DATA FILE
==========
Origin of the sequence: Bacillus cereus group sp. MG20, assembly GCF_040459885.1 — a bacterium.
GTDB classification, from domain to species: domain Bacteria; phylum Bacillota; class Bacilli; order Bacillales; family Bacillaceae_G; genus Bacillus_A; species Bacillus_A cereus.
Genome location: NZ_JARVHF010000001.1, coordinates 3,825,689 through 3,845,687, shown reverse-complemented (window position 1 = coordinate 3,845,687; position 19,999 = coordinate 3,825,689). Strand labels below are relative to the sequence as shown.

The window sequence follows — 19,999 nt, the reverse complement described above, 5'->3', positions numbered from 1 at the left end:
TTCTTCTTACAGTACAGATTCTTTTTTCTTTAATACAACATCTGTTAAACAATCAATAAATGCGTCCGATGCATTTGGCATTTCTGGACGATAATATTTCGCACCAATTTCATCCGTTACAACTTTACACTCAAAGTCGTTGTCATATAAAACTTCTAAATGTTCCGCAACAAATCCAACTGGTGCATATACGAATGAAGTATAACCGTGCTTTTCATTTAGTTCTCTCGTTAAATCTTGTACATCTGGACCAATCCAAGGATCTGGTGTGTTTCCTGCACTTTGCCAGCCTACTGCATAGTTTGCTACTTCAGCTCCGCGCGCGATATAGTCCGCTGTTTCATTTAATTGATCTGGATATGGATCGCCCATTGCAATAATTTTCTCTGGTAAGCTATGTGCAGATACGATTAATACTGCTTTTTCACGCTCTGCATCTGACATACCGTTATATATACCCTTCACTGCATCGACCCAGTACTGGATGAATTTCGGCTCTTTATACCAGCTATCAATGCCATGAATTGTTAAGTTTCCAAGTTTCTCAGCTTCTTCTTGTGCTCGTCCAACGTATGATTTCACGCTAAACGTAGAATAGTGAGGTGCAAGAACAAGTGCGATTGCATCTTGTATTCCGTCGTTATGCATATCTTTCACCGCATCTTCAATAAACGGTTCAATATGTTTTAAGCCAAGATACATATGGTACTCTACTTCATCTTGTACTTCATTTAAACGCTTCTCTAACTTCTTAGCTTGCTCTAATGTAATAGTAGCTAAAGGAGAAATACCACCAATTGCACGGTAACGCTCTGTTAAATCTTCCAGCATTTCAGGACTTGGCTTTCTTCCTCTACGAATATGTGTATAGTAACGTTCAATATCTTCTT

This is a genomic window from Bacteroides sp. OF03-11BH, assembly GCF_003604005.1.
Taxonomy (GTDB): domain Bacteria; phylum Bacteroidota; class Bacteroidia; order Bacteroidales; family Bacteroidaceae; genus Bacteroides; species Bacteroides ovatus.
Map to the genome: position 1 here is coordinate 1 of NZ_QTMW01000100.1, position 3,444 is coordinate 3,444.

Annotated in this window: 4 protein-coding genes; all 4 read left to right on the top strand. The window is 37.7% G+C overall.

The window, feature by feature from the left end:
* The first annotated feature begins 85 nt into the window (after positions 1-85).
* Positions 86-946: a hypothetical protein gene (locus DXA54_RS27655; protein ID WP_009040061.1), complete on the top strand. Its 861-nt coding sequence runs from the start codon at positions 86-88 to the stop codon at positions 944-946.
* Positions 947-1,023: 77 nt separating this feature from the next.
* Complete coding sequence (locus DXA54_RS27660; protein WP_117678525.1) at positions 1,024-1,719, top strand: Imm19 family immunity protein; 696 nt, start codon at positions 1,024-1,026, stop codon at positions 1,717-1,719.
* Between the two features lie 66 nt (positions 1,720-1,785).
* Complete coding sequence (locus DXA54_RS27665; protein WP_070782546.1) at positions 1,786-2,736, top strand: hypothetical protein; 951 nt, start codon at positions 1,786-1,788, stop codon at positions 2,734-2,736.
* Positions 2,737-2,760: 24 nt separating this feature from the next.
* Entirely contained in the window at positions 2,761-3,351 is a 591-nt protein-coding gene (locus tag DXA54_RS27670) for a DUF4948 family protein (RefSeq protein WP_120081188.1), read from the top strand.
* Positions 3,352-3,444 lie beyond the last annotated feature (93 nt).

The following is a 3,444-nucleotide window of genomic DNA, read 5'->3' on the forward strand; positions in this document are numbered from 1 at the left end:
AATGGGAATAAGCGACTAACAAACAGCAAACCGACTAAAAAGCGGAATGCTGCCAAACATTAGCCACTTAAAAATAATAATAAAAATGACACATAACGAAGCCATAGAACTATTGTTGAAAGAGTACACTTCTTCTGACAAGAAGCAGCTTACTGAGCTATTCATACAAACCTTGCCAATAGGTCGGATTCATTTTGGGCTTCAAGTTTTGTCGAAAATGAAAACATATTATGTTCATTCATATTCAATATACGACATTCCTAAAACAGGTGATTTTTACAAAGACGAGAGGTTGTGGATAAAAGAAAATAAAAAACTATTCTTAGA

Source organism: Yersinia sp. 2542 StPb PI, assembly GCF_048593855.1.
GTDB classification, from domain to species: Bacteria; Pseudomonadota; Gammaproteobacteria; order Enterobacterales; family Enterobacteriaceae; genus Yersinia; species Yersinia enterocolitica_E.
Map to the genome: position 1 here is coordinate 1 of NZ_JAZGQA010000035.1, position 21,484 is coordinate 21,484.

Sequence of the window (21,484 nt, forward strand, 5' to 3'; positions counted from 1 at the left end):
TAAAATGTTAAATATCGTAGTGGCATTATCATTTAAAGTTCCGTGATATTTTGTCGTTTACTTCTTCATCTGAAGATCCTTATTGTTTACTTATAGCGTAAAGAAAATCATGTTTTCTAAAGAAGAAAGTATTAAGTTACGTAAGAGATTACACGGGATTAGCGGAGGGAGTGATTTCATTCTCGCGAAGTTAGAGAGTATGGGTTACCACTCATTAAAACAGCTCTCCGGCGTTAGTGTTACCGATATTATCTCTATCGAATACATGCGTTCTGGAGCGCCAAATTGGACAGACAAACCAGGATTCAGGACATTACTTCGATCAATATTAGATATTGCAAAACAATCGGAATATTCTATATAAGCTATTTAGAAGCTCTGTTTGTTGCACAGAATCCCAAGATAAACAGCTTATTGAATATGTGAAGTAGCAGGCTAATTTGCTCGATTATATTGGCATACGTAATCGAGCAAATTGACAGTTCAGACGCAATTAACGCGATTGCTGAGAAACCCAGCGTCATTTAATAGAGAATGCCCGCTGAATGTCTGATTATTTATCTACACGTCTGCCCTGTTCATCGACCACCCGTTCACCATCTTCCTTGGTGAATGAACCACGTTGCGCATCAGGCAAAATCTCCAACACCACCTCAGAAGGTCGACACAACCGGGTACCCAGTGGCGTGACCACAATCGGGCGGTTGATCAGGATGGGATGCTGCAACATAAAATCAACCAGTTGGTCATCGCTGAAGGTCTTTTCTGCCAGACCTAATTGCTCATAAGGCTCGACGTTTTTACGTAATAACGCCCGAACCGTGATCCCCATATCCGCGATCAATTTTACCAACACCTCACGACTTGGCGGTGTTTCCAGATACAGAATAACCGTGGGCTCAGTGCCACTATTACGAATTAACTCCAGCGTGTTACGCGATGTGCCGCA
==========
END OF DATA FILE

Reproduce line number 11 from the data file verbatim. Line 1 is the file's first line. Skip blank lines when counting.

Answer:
* The first annotated feature begins 85 nt into the window (after positions 1-85).